Aside: Do I really need to automatically learn rules?

In most languages, the inflection rules are already known, so automatically learning lemmatization not discovering anything new. And if by chance a language needs lemmatization rules, we only need to learn the rules once. Having lemmatizer that can learn how to lemmatize any language is a little overkill.

I had a few reasons, but my favorite is that because lemmatization can be done by learning rules, the seq2seq can be viewed as reverse-engineering those rules from their input and output. Being able to automatically reverse-engineer rules is really neat! If it works well, maybe it could also be applied to other string transformation functions or regular expression replacements.

Convolutional encoders in Lematus

An existing neural lemmatizer is Lematus. Lematus is based on the open-source neural machine translation framework Nematus.

Lematus is an encoder-decoder neural network with attention. The focus of my thesis was swapping out the encoder component for different configurations of convolutional layers, and measuring if it could still accurately lemmatize.

Recurrent Encoder

At a high level, I can compare how data flows through different types of components.

The above shows a comparison of how data flows through a recurrent unit, a bidirectional recurrent component, and two convolutional layers. Vectors are represented by the rectangles containing colored squares. In all cases, the sequence of characters (bottom row) is first passed through an embedding layer that results in a sequence of vectors (length-3 vectors in the second-from-bottom row). Regardless of if recurrent units or convolutional layers are used, the output of the components is another sequence of vectors of the same length as the input sequence (represented by the top row of length-4 vectors.) Arrows represent what data is combined to form the next vector. The highlighted boxes show how data traveled from the input sequence to a given element of the output sequence.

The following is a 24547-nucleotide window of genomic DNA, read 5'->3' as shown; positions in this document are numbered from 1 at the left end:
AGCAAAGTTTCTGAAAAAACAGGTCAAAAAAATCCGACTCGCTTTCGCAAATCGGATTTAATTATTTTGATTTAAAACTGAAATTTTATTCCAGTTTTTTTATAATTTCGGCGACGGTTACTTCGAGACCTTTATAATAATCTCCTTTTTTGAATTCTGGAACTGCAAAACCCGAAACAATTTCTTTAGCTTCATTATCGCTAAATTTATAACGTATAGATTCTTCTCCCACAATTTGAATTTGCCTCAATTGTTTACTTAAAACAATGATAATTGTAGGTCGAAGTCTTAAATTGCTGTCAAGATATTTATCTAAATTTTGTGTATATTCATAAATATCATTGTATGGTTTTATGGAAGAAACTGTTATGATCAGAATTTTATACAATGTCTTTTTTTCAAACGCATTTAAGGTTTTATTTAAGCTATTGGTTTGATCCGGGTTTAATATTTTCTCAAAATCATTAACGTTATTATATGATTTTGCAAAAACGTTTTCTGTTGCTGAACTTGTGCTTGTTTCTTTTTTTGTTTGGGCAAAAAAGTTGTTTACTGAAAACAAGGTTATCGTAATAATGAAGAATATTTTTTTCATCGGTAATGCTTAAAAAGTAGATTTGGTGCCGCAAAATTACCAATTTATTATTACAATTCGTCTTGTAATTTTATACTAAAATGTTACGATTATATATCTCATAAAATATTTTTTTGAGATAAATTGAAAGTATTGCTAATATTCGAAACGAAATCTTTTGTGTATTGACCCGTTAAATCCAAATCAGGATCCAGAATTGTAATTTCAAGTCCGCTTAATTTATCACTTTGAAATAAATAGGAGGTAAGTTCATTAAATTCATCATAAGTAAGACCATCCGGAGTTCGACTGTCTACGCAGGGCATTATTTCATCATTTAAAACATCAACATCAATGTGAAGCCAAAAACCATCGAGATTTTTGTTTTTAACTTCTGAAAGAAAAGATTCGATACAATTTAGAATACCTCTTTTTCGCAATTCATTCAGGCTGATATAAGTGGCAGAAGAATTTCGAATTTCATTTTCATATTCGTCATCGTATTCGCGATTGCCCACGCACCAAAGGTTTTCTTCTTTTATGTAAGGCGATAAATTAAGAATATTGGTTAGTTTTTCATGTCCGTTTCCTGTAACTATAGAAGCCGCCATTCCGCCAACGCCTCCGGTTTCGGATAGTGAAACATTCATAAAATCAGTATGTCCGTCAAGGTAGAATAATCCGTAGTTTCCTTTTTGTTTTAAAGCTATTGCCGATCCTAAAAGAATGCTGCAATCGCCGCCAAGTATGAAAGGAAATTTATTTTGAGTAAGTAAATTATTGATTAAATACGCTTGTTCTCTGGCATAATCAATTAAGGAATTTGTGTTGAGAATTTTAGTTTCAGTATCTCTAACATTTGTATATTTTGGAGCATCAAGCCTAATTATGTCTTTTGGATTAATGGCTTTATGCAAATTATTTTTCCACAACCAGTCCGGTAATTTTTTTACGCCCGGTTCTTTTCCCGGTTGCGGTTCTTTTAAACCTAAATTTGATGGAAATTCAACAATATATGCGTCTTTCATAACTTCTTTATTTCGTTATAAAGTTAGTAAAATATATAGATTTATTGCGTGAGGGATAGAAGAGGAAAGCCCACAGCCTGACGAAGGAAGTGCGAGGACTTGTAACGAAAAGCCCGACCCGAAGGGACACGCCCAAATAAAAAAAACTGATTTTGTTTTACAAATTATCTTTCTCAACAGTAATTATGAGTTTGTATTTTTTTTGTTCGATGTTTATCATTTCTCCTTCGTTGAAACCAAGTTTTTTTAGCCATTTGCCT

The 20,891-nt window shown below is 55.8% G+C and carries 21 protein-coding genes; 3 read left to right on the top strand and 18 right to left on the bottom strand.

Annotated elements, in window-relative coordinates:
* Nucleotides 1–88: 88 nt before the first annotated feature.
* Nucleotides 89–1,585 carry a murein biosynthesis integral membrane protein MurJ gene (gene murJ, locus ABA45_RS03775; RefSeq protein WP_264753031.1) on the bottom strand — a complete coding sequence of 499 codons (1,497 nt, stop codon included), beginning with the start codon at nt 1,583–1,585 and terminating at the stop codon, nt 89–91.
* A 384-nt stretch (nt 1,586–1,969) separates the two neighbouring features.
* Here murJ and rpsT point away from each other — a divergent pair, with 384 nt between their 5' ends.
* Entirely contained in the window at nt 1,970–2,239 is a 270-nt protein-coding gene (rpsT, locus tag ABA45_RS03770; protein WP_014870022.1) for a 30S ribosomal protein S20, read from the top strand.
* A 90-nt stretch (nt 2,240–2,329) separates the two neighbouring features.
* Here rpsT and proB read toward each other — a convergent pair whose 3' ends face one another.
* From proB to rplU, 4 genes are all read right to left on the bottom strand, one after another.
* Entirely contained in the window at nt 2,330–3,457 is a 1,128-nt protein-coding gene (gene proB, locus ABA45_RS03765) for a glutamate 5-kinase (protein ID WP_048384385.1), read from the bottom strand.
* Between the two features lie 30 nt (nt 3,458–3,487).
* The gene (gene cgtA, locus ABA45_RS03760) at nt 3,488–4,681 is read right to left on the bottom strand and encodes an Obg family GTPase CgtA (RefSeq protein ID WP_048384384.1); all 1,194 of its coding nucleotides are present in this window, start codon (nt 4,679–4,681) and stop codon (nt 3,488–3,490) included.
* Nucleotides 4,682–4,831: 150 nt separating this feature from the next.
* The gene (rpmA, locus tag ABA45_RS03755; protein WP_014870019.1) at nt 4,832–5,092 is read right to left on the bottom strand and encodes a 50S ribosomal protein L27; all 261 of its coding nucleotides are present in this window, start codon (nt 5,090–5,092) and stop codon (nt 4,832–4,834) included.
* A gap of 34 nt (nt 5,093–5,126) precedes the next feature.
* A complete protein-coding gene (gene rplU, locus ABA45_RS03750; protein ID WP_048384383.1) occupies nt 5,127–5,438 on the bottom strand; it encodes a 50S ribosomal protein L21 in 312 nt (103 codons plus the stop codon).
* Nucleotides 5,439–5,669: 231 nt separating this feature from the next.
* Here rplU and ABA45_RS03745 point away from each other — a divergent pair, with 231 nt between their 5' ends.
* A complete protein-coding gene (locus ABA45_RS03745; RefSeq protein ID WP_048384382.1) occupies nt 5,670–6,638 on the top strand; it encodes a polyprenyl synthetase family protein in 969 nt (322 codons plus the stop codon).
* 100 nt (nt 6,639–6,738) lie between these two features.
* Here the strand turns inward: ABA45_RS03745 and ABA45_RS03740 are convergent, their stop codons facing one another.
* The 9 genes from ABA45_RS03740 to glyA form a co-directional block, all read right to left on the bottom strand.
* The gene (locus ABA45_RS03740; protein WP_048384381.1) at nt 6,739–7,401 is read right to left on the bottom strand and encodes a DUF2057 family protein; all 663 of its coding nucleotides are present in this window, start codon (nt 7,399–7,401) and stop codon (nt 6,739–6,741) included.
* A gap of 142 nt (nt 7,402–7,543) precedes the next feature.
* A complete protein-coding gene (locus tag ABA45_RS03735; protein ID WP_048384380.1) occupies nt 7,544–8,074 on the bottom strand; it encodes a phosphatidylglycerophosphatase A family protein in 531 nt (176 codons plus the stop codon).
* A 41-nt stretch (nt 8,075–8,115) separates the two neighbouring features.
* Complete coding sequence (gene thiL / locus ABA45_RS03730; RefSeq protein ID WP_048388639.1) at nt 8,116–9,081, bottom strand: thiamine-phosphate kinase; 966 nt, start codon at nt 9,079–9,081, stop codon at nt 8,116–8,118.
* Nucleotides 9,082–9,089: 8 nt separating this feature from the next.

Recurrent unit (left) shows the flow of information of a uni-directional recurrent unit (one row of length-2 vectors, representing the hidden state size 2).

Bidirectional recurrent component (center) shows the flow of information of a bidirectional recurrent unit (two rows of length-2 vectors, again representing a hidden state size 2.) The highlighted vectors show how each output timestep of the sequence is influenced by the entire input sequence.

Convolutional layers (right) shows the flow of information through two convolutional layers with kernel size = 3 (the first layer is the set of arrows connecting the embedded sequence to the intermediate representation of length-4 vectors, and the second layer is the set of arrows connecting the intermediate representation to the output sequence.)

Depth vs receptive field

Since using a convolutional layer in place of the bidirectional recurrent component would reduce the receptive field size, I was curious how important the receptive field was. I first varied the size of the receptive field by changing the convolution’s kernel size.

Another idea is that deeper networks can learn hierarchical things. Otherwise, deeper networks might just perform better because they use data from a larger area. I tried to compare the performance of deeper convolutional encoders with shallower ones with the same receptive field.



The findings were that

  • Only for some languages did the convolutional encoders perform as well as the recurrent ones. The accuracy of the architectures with convolutional encoders maxed out, which was sometimes lower than the recurrent encoders.
  • Different languages reached their maximum performance at different convolution kernel sizes.
  • Convolutional layers sped it up.

Other things